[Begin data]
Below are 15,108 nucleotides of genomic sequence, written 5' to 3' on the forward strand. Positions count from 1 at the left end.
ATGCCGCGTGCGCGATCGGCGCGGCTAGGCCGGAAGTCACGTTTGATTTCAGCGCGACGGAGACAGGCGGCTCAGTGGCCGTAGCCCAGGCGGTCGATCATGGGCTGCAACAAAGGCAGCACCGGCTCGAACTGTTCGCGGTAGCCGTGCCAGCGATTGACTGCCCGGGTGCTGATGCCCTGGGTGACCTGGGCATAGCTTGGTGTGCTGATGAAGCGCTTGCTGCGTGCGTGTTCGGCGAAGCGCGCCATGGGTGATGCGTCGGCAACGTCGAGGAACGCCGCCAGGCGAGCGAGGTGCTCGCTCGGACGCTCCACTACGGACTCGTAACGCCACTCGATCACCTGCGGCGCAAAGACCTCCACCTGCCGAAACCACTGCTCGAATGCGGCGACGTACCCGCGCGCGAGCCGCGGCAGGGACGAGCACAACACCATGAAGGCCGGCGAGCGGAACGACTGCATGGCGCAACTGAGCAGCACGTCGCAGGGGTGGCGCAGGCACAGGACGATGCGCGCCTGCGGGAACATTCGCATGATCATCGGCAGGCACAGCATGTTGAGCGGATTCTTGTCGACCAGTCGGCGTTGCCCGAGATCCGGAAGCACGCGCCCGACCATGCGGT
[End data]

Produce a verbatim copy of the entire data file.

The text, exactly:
Below are 15,108 nucleotides of genomic sequence, written 5' to 3' on the forward strand. Positions count from 1 at the left end.
ATGCCGCGTGCGCGATCGGCGCGGCTAGGCCGGAAGTCACGTTTGATTTCAGCGCGACGGAGACAGGCGGCTCAGTGGCCGTAGCCCAGGCGGTCGATCATGGGCTGCAACAAAGGCAGCACCGGCTCGAACTGTTCGCGGTAGCCGTGCCAGCGATTGACTGCCCGGGTGCTGATGCCCTGGGTGACCTGGGCATAGCTTGGTGTGCTGATGAAGCGCTTGCTGCGTGCGTGTTCGGCGAAGCGCGCCATGGGTGATGCGTCGGCAACGTCGAGGAACGCCGCCAGGCGAGCGAGGTGCTCGCTCGGACGCTCCACTACGGACTCGTAACGCCACTCGATCACCTGCGGCGCAAAGACCTCCACCTGCCGAAACCACTGCTCGAATGCGGCGACGTACCCGCGCGCGAGCCGCGGCAGGGACGAGCACAACACCATGAAGGCCGGCGAGCGGAACGACTGCATGGCGCAACTGAGCAGCACGTCGCAGGGGTGGCGCAGGCACAGGACGATGCGCGCCTGCGGGAACATTCGCATGATCATCGGCAGGCACAGCATGTTGAGCGGATTCTTGTCGACCAGTCGGCGTTGCCCGAGATCCGGAAGCACGCGCCCGACCATGCGGT